BREXIT AND BOARDGAMES
by Selwyn Ward
After much huffing and puffing, January 2021 finally saw the end of the ‘transition period’ of Brexit – Britain’s withdrawal from the European Union. Some view Brexit as the rejection of an overweening centralised bureaucracy. Others see it in terms akin to the secession of the Confederacy from the USA. Whatever your point of view, the debate is now over and Brexit is here. Britain is no longer part of the European Union, the European ‘Single Market’ or the European ‘Customs Union’. But, let’s be specific, what does Brexit mean for board gamers?
For starters, the whole protracted Brexit process initially took its toll on exchange rates. The pound dropped sharply against the Euro and the US dollar. The vast majority of the board games bought in the United Kingdom (UK) are manufactured abroad (mostly in China) and most originate from publishers in the USA or continental Europe. Distributors were quick to increase prices to reflect the fall in the value of the pound. Curiously, exchange rate fluctuations always seem to be a one-way bet: the pound has recovered much lost ground in recent months, particularly in relation to the US dollar, but distributors have yet to reflect this in lower UK prices. Board games are a commodity where pricing has more to do with what the market will bear rather than intrinsic value or the cost of production; if UK consumers have shown they were prepared to pay more then there’s little reason to ever lower prices even when costs fall.
The end of the Customs Union with the UK has meant increased paperwork importing and exporting goods – games included – between the UK and European Union (EU). Some of this is undoubtedly tit-for-tat bloody mindedness: officials being deliberately and unnecessarily obstructive. Bureaucrats on both sides of the border now demand paperwork and certification that wasn’t required before and for which there is probably no practical need now. But some of the difficulties are exaggerated. For sure, last year when I sent a game off to a friend in Germany or the Netherlands, I simply had to box it up and stick on the stamps for the postage. Now I have additionally to fill in a ‘customs declaration form’. However, that’s barely an inconvenience: a small form (around 4 x 3 inches) that you stick on the parcel and which merely asks you to state the value of the contents. It’s additional bureaucracy but it’s a very simple form that takes only a few seconds to complete.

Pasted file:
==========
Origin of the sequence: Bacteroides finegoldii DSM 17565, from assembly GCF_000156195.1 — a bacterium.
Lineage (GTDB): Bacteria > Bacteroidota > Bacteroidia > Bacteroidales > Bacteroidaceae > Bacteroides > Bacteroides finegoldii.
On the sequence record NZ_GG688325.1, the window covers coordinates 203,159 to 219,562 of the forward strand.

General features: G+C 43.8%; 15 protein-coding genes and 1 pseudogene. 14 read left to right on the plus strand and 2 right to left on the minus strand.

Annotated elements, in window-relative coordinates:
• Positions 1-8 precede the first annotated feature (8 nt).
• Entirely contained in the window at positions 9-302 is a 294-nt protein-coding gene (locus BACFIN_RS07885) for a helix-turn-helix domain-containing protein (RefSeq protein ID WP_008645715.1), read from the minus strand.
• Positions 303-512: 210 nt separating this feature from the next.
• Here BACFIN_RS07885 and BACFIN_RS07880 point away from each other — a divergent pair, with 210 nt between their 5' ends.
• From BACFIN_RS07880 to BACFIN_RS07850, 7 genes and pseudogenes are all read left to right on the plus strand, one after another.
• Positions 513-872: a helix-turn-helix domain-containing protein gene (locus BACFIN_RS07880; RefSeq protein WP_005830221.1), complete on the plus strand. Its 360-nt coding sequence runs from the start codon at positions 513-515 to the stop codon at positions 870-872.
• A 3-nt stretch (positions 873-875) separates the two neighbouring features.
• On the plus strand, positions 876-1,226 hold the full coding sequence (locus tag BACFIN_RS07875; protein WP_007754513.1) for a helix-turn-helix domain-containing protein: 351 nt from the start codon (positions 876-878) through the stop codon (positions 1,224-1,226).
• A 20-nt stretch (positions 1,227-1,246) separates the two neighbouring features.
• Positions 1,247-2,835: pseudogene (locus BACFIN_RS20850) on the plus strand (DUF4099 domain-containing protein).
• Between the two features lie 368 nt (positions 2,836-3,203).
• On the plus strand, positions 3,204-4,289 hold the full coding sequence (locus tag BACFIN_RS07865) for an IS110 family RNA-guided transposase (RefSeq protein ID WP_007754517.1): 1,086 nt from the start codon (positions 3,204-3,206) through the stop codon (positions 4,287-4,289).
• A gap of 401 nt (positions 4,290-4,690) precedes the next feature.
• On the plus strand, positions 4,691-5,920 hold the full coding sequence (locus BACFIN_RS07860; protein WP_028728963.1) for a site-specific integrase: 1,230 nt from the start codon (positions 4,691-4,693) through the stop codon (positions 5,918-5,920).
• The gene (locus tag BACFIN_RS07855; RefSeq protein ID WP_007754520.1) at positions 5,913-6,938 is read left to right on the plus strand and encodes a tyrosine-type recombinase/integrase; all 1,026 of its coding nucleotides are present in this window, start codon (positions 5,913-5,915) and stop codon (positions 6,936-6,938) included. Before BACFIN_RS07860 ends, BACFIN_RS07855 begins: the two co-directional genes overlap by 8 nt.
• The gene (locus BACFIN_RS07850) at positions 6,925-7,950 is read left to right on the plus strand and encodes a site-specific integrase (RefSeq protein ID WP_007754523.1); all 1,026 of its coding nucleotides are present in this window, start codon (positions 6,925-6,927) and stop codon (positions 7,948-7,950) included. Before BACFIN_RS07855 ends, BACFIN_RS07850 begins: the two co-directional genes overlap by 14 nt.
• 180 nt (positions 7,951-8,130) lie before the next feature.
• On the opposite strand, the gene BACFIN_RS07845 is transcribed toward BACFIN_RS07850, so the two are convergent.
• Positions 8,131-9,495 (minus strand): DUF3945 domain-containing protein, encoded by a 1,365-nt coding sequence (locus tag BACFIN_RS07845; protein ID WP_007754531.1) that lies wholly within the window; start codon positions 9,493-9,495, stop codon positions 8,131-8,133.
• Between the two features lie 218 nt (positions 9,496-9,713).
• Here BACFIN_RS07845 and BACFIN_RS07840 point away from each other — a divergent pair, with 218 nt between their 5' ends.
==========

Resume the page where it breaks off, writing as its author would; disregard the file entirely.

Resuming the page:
You may have heard stories tho’ of huge difficulties. Of Kickstarters whose fulfilment to backers has been held up because of customs charges and courier shenanigans. Are these apocryphal tales? Sadly no, but they don’t really have anything specifically to do with Brexit…
Coincidental with the January end to Britain’s ‘transition’ out of the EU, both the UK and EU toughened up their rules on the way Value Added Tax (VAT) is levied. VAT is a tax that is paid and reclaimed on most products throughout the production process. If I manufacture a product, I pay VAT on all the components I use and I levy VAT on my sales. I recover (offset) the VAT I pay, so ultimately, after much to and fro bookkeeping, it is only the end-user (in our case, the board game buyer) who actually ends up paying the tax. VAT rates vary between countries and, to some extent, between types of goods, but in the UK the VAT on most items, including board games, is 20%. That hasn’t changed with Brexit.